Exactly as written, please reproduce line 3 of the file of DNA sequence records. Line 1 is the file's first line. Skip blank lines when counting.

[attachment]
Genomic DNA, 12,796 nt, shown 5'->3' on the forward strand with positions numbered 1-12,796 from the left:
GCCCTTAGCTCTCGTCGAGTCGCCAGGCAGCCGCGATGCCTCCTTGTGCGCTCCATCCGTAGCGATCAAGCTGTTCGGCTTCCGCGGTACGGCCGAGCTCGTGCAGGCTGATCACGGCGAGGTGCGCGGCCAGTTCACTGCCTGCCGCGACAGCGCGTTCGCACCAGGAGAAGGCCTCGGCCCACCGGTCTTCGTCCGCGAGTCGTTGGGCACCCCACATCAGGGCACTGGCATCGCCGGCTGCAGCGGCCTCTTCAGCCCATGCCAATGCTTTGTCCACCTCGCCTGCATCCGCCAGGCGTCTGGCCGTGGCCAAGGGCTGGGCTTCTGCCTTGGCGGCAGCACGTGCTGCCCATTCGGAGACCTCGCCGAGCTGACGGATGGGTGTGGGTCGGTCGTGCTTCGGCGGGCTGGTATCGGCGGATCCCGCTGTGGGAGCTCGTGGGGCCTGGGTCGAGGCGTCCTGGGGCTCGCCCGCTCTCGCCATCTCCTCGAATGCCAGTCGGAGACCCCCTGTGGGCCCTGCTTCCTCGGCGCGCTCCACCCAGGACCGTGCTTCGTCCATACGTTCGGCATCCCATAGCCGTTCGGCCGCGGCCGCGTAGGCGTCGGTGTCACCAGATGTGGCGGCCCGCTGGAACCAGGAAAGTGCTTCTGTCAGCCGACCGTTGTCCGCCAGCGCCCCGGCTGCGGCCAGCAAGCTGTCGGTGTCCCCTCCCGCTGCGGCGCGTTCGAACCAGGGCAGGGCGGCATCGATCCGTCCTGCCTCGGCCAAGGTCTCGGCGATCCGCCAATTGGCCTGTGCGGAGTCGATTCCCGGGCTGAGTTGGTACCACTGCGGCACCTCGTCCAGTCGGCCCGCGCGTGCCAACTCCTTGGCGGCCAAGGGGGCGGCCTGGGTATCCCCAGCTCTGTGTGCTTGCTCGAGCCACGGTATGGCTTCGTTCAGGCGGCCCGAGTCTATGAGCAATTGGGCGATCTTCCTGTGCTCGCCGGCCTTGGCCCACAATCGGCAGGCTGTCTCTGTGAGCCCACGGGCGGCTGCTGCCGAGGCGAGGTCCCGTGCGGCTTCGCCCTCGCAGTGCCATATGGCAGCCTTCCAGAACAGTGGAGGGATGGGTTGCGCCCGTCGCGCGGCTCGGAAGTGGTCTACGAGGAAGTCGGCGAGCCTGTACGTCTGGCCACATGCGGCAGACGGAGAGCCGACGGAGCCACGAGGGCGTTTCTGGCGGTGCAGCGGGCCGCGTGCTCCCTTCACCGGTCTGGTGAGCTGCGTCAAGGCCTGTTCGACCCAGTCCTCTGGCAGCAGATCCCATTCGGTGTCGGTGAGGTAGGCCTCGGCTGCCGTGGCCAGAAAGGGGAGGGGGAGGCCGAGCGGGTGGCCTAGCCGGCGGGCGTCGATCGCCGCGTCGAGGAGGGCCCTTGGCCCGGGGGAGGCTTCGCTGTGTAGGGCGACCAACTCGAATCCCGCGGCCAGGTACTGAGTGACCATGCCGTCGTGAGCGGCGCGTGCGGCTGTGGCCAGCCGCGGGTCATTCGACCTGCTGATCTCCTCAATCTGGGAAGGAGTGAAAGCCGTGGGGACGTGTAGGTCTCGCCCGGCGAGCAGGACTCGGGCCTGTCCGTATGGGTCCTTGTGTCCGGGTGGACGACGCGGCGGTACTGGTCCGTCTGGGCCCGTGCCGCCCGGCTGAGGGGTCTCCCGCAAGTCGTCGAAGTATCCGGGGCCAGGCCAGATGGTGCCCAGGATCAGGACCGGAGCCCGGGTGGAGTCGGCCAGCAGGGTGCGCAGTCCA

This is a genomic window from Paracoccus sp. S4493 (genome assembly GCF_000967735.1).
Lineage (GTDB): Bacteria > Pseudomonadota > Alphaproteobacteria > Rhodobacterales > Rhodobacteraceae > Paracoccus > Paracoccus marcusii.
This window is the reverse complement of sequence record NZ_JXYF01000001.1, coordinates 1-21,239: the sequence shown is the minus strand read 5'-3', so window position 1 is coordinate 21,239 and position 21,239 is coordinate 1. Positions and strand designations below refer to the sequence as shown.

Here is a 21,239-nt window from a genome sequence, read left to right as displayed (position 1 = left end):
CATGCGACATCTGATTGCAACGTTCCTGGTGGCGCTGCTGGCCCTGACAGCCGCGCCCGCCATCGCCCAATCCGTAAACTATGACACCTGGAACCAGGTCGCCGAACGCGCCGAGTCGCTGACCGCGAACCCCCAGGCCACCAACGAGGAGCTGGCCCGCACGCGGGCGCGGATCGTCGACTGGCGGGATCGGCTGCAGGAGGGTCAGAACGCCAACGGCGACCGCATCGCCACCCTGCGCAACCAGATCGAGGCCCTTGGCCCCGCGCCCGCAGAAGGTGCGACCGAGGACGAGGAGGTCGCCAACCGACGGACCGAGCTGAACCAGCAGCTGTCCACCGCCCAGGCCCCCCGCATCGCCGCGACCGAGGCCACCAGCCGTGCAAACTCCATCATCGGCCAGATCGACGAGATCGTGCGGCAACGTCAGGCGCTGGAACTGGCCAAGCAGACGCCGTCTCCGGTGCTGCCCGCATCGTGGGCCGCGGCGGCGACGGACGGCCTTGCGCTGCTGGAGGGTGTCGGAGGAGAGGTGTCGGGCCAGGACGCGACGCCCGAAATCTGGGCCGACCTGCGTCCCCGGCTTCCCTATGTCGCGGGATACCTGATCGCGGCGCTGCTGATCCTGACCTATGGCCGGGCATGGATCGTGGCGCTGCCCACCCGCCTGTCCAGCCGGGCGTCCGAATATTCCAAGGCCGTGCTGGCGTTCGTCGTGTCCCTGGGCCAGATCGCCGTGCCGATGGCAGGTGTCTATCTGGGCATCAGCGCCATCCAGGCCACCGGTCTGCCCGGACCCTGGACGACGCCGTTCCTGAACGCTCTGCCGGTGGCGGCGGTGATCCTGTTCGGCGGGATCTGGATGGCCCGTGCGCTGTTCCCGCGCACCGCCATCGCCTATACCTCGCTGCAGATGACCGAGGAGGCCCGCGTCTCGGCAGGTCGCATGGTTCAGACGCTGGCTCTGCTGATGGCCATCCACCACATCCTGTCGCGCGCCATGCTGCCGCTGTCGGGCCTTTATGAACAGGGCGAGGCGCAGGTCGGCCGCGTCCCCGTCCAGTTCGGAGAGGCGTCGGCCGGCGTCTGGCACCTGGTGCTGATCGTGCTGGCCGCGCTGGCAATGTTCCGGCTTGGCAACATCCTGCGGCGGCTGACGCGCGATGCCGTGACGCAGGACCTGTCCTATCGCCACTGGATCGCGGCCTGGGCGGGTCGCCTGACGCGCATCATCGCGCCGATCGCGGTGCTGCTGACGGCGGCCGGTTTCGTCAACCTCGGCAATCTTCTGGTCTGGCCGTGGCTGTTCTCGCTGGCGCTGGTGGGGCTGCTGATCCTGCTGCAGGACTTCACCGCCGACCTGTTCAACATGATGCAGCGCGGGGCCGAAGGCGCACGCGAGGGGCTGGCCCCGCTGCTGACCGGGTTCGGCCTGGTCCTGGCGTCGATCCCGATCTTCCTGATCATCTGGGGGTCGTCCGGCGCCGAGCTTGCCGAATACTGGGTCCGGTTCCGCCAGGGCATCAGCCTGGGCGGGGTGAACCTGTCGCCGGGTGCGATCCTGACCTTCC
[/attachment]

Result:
This is a genomic window from Paracoccus sp. S4493 (genome assembly GCF_000967735.1).